Flying with an EASA PPL in the USA

Many pilots who learn to fly in the UK will eventually want to branch out beyond the confines of our small island. America in particular, being the birthplace of the aeroplane itself, was top of my list of places to do some flying once I finished my PPL in 2017. So, when the opportunity arose a year later to join family on a month-long roadtrip from Las Vegas, I didn't need much convincing to book a ticket and clear my schedule. Vegas is actually a popular starting point for many aerial tours which cover the Grand Canyon, the Hoover Dam and areas around Lake Mead. Having been a passenger myself on one of these tours a few years earlier, I was keen to rent a plane this time round and re-create the experience from the pilot's seat.

I found out pretty quickly that while you can't directly fly on a UK/EASA PPL in the US, the process to convert it to something usable is very simple. After filling in a few forms, waiting for a month or two and making a short visit to an FAA office when you arrive, you will be issued an American licence which mirrors the priviledges and validity of your original.

Broken down into smaller steps, the process looks like this:

1. Fill in the SRG1160 form from the UK CAA and e-mail it back to them.
2. Fill in the AC 8060-71 form from the US FAA and e-mail it back to them.

Now you just have to wait while the two agencies talk to each other; assuming all was well, the FAA should send you a 'verification letter' telling you that they recognise your UK licence.

3. Organise an appointment at a FSDO (Flight Standards District Office) for when you arrive in the US. It's important to bring the above verification letter when you attend.
4. Arrange aircraft rental, allowing for a bit of ground instruction time and a flight review which will be required before going solo. Also think about what insurance you might need.

Most of this stuff was self-explanatory, and I found that people on both sides of the Atlantic were helpful and accommodating along the way. There are a few points worth noting though, just to make sure everything's covered before you actually make the trip out.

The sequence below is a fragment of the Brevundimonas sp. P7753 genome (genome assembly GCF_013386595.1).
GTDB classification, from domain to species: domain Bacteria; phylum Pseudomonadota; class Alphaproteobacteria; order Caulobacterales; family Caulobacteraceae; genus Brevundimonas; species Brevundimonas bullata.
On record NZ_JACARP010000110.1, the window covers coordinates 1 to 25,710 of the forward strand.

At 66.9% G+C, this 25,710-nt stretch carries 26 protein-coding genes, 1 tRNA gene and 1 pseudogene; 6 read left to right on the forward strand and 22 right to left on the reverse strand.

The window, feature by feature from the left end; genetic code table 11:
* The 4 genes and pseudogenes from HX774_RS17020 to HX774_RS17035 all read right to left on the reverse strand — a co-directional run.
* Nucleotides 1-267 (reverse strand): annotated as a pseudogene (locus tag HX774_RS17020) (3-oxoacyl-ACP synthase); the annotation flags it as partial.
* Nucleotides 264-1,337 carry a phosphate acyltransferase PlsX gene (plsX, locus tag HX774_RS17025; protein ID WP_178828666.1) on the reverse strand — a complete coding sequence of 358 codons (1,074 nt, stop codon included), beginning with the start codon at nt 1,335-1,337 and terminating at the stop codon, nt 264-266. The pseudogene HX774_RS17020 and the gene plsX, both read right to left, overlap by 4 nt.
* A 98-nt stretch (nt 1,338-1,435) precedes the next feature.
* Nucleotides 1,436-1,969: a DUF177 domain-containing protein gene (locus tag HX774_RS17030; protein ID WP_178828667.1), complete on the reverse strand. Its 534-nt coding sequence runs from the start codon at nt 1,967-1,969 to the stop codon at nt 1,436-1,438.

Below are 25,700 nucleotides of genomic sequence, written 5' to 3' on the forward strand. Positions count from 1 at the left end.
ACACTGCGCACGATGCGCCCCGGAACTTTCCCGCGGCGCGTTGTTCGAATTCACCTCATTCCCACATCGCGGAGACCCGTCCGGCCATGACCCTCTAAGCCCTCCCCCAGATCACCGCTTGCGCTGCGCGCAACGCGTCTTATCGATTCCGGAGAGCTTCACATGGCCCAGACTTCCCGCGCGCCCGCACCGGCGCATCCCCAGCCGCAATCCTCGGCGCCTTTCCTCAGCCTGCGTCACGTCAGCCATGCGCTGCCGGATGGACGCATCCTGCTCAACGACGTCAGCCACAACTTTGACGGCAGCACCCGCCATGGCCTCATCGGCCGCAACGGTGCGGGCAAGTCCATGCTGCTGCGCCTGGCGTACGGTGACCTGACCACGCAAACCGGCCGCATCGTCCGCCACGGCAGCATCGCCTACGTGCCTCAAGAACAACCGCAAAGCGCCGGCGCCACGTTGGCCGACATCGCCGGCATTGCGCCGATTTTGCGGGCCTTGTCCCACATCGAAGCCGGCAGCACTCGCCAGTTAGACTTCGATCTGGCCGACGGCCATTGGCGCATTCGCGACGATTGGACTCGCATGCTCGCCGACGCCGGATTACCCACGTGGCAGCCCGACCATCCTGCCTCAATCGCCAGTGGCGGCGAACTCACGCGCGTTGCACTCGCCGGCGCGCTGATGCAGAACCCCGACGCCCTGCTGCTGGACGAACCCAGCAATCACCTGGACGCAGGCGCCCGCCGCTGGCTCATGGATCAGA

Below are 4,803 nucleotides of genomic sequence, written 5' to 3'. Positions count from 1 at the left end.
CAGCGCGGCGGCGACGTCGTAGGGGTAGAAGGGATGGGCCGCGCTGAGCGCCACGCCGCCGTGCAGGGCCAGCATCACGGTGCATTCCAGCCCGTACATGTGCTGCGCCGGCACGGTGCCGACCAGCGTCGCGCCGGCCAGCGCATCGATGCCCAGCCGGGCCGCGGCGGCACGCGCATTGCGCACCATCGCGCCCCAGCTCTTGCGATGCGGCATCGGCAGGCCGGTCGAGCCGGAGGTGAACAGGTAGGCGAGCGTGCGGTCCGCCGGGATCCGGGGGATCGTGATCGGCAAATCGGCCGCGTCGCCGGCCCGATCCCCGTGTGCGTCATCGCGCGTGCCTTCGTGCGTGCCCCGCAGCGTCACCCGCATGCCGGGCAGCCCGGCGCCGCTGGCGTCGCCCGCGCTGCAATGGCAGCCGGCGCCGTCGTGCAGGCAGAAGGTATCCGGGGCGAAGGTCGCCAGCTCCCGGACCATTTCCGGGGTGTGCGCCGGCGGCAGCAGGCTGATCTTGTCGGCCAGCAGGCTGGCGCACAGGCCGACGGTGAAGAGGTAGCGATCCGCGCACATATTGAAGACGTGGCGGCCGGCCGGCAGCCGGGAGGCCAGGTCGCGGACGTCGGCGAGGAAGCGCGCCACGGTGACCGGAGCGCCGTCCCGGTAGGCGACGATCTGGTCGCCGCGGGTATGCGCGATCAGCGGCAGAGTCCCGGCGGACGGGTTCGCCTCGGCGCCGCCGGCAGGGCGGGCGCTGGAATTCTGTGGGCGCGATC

Sorting out the paperwork

The CAA's SRG1160 form is pretty unambiguous and I had it finished in about fifteen minutes. You just need to be prepared to pay a fee for them to process your paperwork, which came to £44 at the time I did it. Compared to the lengthy and expensive process of applying for your PPL originally, this should be quite an easy hoop to jump through - also, aside from the actual aircraft rental costs, this was the only time I needed to cough up any cash during the whole process.

The FAA's AC 8060-71 form asks for largely the same information, with an extra box for you to specify a FSDO which you'll visit when you arrive in the US. It's here that they'll check your documents and hopefully hand over your American licence. For me it made sense to pick the one in Las Vegas, which was just a few minutes' drive from McCarran Airport. You don't actually need to contact the FSDO at this early stage; just make sure you can definitely go to the one you choose.

After I sent the forms, it was less than a month before the FAA e-mailed me back with my verification letter. The time taken probably varies with their workload, but it seems like they're fairly efficient - something which was nice to see as they didn't ask for any form of payment.

Booking and visiting the FSDO

After getting your verification letter, you need to make contact with your chosen FSDO to set up an appointment. I'm not sure how quickly these slots fill up, but I e-mailed the Las Vegas office about three months before travelling and I was able to have my pick of times. The schedules were quite obscure, with nothing on Mondays, Fridays or Weekends. Tuesdays to Thursdays I could choose from a three-hour block of times in the morning, or a similar block in the afternoon. I don't know if other FSDOs are the same but it's worth hashing this out early on, just to make sure you won't be stranded for days on arrival while you wait for the appointment times to come around.